Top officials in the Prince George's County Licenses and Permits Department intervened on three occasions in the past year to obtain special treatment for Republican associates doing business with the department.

Two of the cases involved Thomas Wellons, an automobile repair shop owner with close ties to the officials. The third involved Richard Norair, a prominent political ally of County Executive Lawrence J. Hogan.

The County Council earlier this week asked Hogan to convene the County Board of Ethics to determine whether the licenses and permits department officials -- William Gullett, the department director who is a former Republican county executive, and Charles Deegan, his assistant -- violated the county ethics code in one of the cases involving Wellons.

County Administrator Kenneth Duncan said Hogan has agreed to ask the ethics board to examine that case and he has instructed Gullett and Deegan to "disqualify themselves from this case or any other case in which there are similr circumstances."

"We have got to be concerned about the appearance of conflict of interest," Duncan said.

Gullett has not yet paid off a $1,000 loan Wellons made to him in his unsuccessful 1974 bid for reelection as county executive. Deegan is a close friend of Wellons and the two jointly own property in north Deale, Md.

In the case to come before the ethics board, Gullett intervened in a zoning appeals board hearing on zoning violations by Wellons. Gullett said yesterday he did so because his inspectors failed to follow proper procedures in citing Wellons' property near Forestville. Gullett also said he has no personal relationship with Wellons and wasn't aware that his former political campaign committee still had an outstanding laon from the businessman.

Deegan said his intervention -- asking that one case be temporarily dropped and chastising an inspector in another case for giving Wellons trouble -- was also only to ensure that proper procedures were followed without "harassing" people.

Another incident involving Wellons occurred after a shop he owned in Moringside burned down last July. According to department records, Wellons began rebuilding the shop without its being inspected and enlarging it without the necessary building permits or zoning approval.

When an inspector with the department citied Wellons for violating the zoning and building codes and told Wellons he must stop rebuilding or using the structure, Wellons called Deegan for help.

According to sources familiar with the incident, Deegan met the inspector at the Morningside shop and told him not to bother with any zoning problems that an enlargement caused. He also told the inspector to quickly finish citing Wellons so that the businessman could make the needed adjustments and finally get a permit to use the shop.

Deegan said yesterday he simply met with the inspector to "tell him we're here to help people, not to jump all over them. (The inspector) then apologized to Wellons and told him what he had to do" to get a permit released for his auto shop.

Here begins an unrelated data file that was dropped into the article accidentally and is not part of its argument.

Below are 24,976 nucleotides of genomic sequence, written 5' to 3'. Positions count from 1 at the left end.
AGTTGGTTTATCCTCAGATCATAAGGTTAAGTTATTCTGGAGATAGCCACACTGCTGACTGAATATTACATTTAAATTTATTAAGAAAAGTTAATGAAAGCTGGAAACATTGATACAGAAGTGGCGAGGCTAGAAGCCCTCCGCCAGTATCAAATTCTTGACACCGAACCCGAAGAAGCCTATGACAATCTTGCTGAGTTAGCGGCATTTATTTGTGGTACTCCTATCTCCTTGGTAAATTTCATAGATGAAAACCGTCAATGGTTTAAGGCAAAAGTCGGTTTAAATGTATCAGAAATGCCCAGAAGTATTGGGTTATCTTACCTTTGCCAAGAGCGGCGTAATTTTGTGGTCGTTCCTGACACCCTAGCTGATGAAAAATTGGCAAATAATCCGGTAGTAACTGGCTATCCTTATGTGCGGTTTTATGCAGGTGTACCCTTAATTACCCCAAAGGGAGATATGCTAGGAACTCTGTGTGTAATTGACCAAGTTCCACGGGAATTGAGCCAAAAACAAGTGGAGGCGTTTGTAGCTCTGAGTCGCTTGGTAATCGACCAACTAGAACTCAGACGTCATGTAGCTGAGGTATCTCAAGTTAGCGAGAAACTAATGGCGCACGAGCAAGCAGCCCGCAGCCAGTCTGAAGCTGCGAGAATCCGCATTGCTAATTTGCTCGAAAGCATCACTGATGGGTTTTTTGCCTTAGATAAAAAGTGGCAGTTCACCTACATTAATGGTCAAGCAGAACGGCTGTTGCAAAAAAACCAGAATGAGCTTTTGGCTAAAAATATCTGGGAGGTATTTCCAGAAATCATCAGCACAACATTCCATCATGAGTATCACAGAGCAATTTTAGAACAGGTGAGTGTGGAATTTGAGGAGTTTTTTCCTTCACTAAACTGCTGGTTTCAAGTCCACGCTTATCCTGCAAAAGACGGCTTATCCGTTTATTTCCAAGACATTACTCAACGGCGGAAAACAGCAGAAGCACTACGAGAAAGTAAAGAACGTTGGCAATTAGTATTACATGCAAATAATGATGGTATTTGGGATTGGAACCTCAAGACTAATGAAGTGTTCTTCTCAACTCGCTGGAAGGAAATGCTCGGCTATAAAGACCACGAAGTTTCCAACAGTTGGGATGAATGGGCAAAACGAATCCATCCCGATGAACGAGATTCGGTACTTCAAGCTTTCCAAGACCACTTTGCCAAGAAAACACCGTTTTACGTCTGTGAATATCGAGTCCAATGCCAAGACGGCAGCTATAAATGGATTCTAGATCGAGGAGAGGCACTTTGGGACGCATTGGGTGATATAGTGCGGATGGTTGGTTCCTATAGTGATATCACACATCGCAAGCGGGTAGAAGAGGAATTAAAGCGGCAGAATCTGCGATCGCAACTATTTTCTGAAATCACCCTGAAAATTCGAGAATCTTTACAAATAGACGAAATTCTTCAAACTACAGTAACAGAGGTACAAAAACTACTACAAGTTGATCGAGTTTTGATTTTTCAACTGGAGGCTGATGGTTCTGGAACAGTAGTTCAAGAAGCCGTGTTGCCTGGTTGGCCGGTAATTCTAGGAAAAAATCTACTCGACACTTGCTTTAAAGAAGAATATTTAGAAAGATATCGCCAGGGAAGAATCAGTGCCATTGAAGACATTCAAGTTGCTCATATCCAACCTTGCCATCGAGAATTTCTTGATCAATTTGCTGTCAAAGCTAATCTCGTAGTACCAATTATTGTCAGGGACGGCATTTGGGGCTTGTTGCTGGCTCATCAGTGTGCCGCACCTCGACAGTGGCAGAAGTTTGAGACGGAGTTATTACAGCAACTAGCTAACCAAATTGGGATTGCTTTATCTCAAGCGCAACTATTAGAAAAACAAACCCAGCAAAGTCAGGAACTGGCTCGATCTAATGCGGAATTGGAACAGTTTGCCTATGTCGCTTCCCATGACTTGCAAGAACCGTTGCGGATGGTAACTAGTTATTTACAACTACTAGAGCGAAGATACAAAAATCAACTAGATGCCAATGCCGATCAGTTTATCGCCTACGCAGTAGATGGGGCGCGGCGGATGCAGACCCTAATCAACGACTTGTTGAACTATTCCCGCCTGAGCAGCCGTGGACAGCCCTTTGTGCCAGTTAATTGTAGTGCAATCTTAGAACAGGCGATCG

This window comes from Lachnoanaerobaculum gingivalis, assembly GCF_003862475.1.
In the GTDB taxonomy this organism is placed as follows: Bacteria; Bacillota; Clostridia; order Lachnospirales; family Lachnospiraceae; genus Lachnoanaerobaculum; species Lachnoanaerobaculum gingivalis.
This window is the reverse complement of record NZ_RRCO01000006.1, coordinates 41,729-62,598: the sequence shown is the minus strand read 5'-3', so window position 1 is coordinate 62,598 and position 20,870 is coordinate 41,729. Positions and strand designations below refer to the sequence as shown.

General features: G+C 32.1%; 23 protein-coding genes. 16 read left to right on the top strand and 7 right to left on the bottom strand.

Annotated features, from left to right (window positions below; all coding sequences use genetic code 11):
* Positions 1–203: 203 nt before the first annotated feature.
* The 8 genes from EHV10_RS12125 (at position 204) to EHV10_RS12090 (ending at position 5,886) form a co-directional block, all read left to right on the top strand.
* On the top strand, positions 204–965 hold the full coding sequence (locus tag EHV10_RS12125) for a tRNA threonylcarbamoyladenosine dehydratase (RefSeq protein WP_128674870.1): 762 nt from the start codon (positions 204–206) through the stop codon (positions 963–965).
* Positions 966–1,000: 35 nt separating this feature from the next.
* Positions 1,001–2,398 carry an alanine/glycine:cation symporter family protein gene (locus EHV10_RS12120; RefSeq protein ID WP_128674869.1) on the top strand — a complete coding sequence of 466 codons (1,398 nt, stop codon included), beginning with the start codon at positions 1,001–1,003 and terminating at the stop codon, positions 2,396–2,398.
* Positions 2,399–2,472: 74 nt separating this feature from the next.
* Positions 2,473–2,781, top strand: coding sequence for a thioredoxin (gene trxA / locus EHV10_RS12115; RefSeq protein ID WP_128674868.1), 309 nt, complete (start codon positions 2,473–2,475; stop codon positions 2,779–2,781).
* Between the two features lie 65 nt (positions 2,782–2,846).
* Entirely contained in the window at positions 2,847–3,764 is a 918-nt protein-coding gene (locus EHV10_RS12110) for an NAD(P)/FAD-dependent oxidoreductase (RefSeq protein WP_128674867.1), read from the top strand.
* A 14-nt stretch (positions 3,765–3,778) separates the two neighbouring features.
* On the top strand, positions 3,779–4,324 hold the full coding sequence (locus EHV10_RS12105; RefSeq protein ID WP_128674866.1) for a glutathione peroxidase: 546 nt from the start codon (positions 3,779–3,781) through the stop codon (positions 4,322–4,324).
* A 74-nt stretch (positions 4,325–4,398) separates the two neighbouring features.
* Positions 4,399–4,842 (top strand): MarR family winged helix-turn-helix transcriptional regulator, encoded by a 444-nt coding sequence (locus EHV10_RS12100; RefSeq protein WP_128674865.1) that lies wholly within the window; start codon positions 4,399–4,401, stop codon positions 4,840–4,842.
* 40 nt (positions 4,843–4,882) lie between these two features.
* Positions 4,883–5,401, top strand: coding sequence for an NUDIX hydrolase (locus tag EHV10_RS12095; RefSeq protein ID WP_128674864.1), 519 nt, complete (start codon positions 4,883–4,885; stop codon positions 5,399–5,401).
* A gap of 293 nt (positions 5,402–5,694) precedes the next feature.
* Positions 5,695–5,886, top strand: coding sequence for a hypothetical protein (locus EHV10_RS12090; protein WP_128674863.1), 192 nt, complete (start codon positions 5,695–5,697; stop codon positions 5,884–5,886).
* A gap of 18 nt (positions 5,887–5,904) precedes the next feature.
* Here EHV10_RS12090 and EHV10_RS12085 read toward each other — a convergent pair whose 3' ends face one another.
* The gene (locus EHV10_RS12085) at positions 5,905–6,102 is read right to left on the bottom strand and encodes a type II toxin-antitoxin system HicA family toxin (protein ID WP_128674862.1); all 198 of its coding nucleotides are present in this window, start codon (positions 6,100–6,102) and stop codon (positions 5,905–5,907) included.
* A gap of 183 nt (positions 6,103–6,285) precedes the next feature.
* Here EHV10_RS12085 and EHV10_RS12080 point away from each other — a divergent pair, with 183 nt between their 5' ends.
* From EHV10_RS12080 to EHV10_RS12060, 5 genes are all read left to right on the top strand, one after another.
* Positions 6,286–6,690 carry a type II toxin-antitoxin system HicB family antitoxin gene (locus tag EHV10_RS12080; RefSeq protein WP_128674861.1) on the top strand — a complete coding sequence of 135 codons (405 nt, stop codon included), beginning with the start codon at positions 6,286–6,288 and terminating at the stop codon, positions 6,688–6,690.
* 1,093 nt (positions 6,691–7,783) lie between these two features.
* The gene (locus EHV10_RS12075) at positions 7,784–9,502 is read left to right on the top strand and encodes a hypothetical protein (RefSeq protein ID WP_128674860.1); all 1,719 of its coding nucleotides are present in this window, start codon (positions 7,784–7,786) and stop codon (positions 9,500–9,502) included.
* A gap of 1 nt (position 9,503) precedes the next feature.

Deegan said he does not remember telling the inspector to ignore the zoning code violations caused by Wellon's unauthorized expansion of the repair shop. "If I said anything about zoning it was only not to worry about it and to concentrate on engineering problems because I don't know anything about zoning."

The Norair case involved an apparent willingness by Gullett to ignore the advice of zoning officials in both the Planning Board, which hears all zoning cases, and in his own department to force Norair to stop using his property on Brightseat Road to store huge construction equipment.

Two temporary permits issued in 1975 and 1976 allowed Norair to use the property to store equipment his construction company used for Metro construction even though this violated the zoning code.

Before the permits expired, Norair asked the county for permission to keep his equipment on the site permanently. The request was denied twice by the planning board staff.

Nearly a year later, long after both temporary permits had expired, a zoning inspector for Gullet's department reported that Norair was violating the zoning code and so informed the company.

Norair met with Gullett several months later; a the meeting Gullett's staff recommended that Norair be forced to evacuate the property or face possible legal action.

Gullet chose to ignore the recommendations and instead took advantage of a newly enacted zoning law change allowing the department director to grant extensions of temporary permits.

Although the new law says such extensions are permitted only if construction is actually occurring on or near the site involved, Noriar said his company is now doing no work for Metro in Prince George's.

"It's dead storage," said Norair. "We're gradually getting rid of the equipment."

Gullett said this was the first and only time he has granted an extension to a temporary permit. He said Norair indicated his company would be vacating the property within the two-year time period Gullett set for the extension. Gullett said he therefore felt the extension was justified.